Onasemnogene abeparvovec

Brand Name


Pharmacological Class

Adeno-associated virus vector (AVV)–based gene therapy


Spinal muscular atrophy$†


Onasemnogene abeparvovec (OA) is the second AAV vector-based gene therapy to be approved by the FDA and also the second gene therapy approved for the treatment of SMA. SMA is a rare inherited autosomal recessive neurodegenerative disorder characterized by muscle weakness and wasting due to progressive loss of motor neurons in the brain stem and spinal cord. SMA is due to insufficient expression of SMN protein by the SMN1 gene.40,126 With an estimated incidence of 1 in 10,000 live births, infantile-onset SMA is the most severe and common form of the disease.126,127 Infants with SMA begin having problems with head control, sucking, swallowing, and breathing before the age of 6 months, and most succumb to respiratory failure before or during early childhood.41,126,127 Prior to FDA-approved options, traditional treatment was supportive/palliative care.

The first FDA-approved AAV-based gene therapy, voretigene neparvovec for retinal dystrophy, employs an AAV serotype 2 vector and is administered once into each eye by subretinal injection. The first gene therapy for SMA, nusinersen, an antisense oligonucleotide, was engineered to alter the splicing of SMN2 pre-mRNA to boost the secondary (unreliable and variable) production of functional (full-length) protein.128 Nusinersen is administered via periodic intrathecal injection to pediatric patients up to the age of 16 years. In contrast to these two firsts, OA is indicated for newborn infants of full gestational age and for children <2 years of age who have biallelic mutations in the SMN1 gene.40 It is engineered as a one-time, one-hour intravenous infusion to introduce a fully functional and enduring copy of the human SMN1 gene into cells to normalize the production of SMN protein for the entire life of each transduced cell.40 Given the promise for improved quality of life, prolonged survival, and reduction in burden-of-care for infants and children with SMA, FDA granted OA breakthrough therapy status.41

OA is made via a proprietary platform developed by AveXis, Inc., and it consists of a suspension of recombinant scAAV9 capsids containing a transgene encoding human SMN protein along with a cytomegalovirus enhancer/chicken-β-actin hybrid promoter to facilitate broad, sustained, constitutively active gene expression over time.127130 AAV vectors are nonpathogenic, replication-defective viruses of the parvovirus family.131,132 AAV9 capsids were selected as the vector for OA due to their unique ability to cross the blood-brain barrier and deliver DNA to target neurons in the CNS.131,132 Devoid of any viral DNA, recombinant AAV (rAAV) has been described as a “protein-based nanoparticle engineered to traverse the cell membrane, where it can deliver its DNA cargo into the nucleus of a cell.”131 Transgenes encoded within rAAV tend to form circular concatemers or monomers that persist as episomes in the nucleus of host cells with little integration into the host cell genome.131,133 scAAV DNA cargo consists of an inverted complementary single DNA strand that folds and base-pairs to form double-stranded DNA upon delivery to the host cell nucleus for rapid onset of protein expression.131133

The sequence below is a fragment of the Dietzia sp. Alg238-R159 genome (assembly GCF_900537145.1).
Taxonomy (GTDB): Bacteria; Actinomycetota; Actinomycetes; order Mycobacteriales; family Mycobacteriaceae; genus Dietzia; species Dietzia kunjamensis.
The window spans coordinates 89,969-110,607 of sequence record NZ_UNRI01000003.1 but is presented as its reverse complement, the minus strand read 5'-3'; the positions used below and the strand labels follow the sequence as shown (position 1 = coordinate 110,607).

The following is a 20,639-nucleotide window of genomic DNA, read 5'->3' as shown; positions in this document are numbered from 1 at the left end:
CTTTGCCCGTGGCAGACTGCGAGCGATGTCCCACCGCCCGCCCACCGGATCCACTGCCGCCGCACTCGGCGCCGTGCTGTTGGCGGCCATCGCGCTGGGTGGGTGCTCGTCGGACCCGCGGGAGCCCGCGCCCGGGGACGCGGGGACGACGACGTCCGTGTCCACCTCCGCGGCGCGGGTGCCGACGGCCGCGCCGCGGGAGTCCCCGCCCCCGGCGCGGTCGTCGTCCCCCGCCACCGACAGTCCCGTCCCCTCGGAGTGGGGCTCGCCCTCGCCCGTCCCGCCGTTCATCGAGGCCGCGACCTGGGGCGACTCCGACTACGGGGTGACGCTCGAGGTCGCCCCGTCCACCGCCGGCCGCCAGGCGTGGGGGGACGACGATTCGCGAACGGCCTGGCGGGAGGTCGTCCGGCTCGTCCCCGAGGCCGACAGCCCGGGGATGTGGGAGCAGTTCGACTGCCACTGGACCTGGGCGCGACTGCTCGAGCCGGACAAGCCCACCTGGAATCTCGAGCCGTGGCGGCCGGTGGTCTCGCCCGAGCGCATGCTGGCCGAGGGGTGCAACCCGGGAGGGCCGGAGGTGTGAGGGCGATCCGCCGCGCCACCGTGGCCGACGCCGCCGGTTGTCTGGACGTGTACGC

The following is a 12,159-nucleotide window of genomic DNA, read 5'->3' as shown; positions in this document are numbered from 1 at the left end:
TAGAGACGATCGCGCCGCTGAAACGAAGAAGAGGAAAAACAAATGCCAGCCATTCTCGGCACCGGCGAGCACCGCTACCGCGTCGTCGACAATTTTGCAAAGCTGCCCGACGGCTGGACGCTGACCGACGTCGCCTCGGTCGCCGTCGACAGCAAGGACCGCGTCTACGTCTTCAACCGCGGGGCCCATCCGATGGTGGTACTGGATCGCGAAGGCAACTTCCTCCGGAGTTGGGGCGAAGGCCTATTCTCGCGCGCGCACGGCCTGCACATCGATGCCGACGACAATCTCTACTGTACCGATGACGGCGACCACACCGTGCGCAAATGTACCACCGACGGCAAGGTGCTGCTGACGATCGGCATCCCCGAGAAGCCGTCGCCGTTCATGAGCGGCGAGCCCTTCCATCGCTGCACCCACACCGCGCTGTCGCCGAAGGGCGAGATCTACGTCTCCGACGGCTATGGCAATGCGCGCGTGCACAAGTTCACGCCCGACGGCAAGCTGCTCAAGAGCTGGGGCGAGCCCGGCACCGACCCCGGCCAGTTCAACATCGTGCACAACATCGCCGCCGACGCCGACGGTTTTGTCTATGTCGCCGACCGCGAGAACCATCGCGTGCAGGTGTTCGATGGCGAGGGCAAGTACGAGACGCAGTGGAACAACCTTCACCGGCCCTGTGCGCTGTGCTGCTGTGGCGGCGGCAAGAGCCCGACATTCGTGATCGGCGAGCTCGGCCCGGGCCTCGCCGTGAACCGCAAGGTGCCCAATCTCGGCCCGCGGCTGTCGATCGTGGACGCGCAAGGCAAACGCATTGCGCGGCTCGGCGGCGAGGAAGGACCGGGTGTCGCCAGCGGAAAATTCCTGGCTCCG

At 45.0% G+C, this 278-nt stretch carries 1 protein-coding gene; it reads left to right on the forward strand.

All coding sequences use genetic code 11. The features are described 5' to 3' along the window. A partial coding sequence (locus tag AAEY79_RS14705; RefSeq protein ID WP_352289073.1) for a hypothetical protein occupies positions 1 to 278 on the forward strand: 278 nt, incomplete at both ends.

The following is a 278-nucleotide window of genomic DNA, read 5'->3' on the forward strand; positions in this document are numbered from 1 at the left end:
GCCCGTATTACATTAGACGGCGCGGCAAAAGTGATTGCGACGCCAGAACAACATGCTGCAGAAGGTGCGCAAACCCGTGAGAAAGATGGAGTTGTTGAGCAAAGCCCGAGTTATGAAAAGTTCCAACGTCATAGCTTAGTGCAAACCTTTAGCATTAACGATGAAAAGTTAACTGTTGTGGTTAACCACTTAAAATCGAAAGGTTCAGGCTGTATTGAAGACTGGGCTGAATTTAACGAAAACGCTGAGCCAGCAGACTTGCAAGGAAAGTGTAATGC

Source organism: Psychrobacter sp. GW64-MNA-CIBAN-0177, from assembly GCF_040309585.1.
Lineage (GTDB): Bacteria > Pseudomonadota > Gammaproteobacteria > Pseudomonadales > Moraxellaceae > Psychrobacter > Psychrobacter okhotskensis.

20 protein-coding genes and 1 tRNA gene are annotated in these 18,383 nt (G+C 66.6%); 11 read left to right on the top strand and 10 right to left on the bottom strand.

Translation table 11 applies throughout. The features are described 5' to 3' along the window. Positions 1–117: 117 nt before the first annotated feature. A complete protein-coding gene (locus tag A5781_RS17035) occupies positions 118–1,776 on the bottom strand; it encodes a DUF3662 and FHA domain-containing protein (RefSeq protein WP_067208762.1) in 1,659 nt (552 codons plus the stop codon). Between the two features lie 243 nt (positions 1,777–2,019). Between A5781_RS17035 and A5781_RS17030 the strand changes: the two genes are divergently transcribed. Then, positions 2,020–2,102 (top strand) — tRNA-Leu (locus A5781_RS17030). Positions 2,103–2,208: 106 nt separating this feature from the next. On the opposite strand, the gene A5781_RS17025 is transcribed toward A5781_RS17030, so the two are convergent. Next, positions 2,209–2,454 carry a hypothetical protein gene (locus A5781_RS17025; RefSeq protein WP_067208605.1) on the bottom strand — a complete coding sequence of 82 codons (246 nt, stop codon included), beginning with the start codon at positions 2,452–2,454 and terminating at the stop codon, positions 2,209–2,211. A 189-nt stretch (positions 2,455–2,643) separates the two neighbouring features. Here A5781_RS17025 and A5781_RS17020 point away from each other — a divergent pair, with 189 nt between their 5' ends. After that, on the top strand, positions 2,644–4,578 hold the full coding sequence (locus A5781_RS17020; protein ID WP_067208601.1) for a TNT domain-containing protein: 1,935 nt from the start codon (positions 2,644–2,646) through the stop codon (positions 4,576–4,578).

The recommended dose of OA is 1.1 × 1014 vector genomes/kg.40 Prior to administration, patients must be assessed for anti-AAV9 antibodies.40 Due to CD8+ T cell–mediated immunity directed against AAV antigens expressed on the surface of transduced cells (associated with liver enzyme elevations), immunosuppressive therapy with systemic corticosteroids must be started prior to OA administration in all patients.132 Corticosteroids are continued for 30 days (or longer in the presence of liver dysfunction) followed by a slow (28-day) taper.132

A total of 41 patients in the U.S., ranging in age between 0.3 and 7.9 months, have been treated with the recommended dose of OA (NCT02122952,134 NCT03306277 [STR1VE],135 NCT03421977 [START],136 and NCT03505099 [SPR1NT]137). FDA approval was granted on the basis of better survival and better motor function, the need for less supportive care, and achievement of developmental motor milestones (such as sitting without support and even walking unassisted) than would be predicted from the natural history of the disease.127,138 As a condition of FDA approval, ongoing assessments of efficacy and safety are expected to continue for an unprecedented total of 15 years after treatment.41 As of the March 2019 data cutoff, 19 of 21 patients treated in the ongoing STR1VE clinical trial (NCT03306277)135 were alive without the need for permanent ventilation support, and 10 had reached developmental motor milestones (i.e., head control and the ability to sit without support).127,138 OA therapy is expected to cost $2.1 million, potentially with payment over time.138,139 Given that outcomes from clinical trials appear to be best in infants who are treated before disabilities requiring supportive care become apparent,127,132 genetic screening has been added to the U.S. HRSA Recommended Uniform Screening Panel for newborns.140

Further Reading in Goodman & Gilman